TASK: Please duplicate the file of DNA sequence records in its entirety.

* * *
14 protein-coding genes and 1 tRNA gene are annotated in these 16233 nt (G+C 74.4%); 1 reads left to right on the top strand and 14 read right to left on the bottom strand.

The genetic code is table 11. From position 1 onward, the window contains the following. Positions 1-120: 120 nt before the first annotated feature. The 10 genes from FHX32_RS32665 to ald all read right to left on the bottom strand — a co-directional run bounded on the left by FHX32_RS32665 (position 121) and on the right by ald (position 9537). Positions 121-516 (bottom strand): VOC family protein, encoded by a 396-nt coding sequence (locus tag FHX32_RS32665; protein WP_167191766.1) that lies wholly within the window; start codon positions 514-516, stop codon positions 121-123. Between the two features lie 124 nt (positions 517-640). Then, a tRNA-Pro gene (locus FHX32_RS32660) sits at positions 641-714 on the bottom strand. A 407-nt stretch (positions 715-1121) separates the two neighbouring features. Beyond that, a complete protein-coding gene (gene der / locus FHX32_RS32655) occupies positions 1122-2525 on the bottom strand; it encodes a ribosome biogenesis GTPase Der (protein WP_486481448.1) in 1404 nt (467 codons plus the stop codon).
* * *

14 protein-coding genes and 1 tRNA gene are annotated in these 16233 nt (G+C 74.4%); 1 reads left to right on the top strand and 14 read right to left on the bottom strand.

The genetic code is table 11. From position 1 onward, the window contains the following. Positions 1-120: 120 nt before the first annotated feature. The 10 genes from FHX32_RS32665 to ald all read right to left on the bottom strand — a co-directional run bounded on the left by FHX32_RS32665 (position 121) and on the right by ald (position 9537). Positions 121-516 (bottom strand): VOC family protein, encoded by a 396-nt coding sequence (locus tag FHX32_RS32665; protein WP_167191766.1) that lies wholly within the window; start codon positions 514-516, stop codon positions 121-123. Between the two features lie 124 nt (positions 517-640). Then, a tRNA-Pro gene (locus FHX32_RS32660) sits at positions 641-714 on the bottom strand. A 407-nt stretch (positions 715-1121) separates the two neighbouring features. Beyond that, a complete protein-coding gene (gene der / locus FHX32_RS32655) occupies positions 1122-2525 on the bottom strand; it encodes a ribosome biogenesis GTPase Der (protein WP_486481448.1) in 1404 nt (467 codons plus the stop codon).